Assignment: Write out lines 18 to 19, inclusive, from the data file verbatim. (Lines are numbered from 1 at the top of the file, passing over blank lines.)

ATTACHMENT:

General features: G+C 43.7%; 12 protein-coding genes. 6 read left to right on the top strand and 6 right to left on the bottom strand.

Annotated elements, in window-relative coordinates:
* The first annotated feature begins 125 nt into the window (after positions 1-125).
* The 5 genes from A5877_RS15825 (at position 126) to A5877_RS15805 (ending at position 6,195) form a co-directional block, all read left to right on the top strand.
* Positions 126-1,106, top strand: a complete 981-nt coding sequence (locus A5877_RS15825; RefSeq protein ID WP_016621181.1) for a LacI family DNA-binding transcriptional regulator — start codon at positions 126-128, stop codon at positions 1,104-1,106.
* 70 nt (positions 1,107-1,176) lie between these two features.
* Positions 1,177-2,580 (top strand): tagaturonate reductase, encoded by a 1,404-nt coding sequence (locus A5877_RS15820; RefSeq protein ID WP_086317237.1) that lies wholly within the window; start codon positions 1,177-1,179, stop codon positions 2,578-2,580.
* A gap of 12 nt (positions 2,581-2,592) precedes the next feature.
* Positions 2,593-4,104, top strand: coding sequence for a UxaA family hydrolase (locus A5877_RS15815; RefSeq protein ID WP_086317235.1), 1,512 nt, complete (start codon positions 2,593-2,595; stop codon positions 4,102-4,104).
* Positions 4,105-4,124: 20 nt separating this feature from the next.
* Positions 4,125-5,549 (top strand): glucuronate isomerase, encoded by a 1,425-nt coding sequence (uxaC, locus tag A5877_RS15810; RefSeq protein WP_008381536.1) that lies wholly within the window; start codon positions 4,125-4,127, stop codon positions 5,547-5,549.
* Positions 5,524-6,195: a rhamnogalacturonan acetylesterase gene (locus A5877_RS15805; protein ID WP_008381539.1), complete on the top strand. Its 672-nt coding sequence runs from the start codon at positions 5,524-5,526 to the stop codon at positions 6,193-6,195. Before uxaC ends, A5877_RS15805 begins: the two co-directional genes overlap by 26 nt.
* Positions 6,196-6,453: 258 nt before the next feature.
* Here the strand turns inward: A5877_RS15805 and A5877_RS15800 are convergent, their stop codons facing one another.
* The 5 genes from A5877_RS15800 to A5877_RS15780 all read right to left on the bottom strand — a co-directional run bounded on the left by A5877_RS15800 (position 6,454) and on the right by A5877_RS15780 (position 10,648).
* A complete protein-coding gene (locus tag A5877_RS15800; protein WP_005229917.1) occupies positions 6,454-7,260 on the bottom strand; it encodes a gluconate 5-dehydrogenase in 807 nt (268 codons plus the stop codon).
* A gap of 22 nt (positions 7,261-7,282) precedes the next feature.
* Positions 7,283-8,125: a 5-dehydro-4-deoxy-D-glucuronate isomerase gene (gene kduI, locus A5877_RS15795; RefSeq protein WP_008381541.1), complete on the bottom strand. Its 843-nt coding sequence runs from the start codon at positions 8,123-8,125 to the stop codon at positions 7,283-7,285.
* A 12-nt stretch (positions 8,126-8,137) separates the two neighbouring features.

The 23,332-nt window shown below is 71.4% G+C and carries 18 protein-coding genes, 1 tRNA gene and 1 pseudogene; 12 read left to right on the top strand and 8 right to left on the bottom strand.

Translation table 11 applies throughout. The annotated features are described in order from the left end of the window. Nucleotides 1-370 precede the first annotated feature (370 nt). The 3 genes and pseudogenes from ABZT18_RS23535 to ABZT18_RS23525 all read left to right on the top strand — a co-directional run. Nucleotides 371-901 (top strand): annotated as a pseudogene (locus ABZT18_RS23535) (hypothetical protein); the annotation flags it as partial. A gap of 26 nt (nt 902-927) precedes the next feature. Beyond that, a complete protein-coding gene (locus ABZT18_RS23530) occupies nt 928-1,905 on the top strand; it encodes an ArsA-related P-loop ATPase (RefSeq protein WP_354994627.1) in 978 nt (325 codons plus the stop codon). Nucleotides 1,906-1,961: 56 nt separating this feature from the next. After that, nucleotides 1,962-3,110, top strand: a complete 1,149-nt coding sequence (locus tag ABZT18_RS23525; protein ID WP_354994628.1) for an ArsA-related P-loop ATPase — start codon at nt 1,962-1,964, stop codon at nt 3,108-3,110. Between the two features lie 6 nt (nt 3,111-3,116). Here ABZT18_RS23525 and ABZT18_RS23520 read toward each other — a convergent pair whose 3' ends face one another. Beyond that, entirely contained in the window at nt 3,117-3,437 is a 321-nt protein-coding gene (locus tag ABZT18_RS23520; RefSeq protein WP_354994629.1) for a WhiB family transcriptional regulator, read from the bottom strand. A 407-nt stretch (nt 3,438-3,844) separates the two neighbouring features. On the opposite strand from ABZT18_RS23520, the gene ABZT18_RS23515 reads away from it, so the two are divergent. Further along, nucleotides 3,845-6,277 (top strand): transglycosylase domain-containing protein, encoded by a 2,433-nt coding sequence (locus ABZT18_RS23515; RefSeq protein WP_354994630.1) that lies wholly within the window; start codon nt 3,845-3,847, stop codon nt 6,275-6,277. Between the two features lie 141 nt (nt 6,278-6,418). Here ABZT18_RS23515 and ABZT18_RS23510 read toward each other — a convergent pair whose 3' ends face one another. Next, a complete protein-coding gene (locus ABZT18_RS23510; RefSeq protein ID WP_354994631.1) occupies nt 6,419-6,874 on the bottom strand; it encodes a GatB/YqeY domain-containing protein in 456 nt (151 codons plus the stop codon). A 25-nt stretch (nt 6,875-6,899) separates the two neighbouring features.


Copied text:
* Positions 7,283-8,125: a 5-dehydro-4-deoxy-D-glucuronate isomerase gene (gene kduI, locus A5877_RS15795; RefSeq protein WP_008381541.1), complete on the bottom strand. Its 843-nt coding sequence runs from the start codon at positions 8,123-8,125 to the stop codon at positions 7,283-7,285.
* A 12-nt stretch (positions 8,126-8,137) separates the two neighbouring features.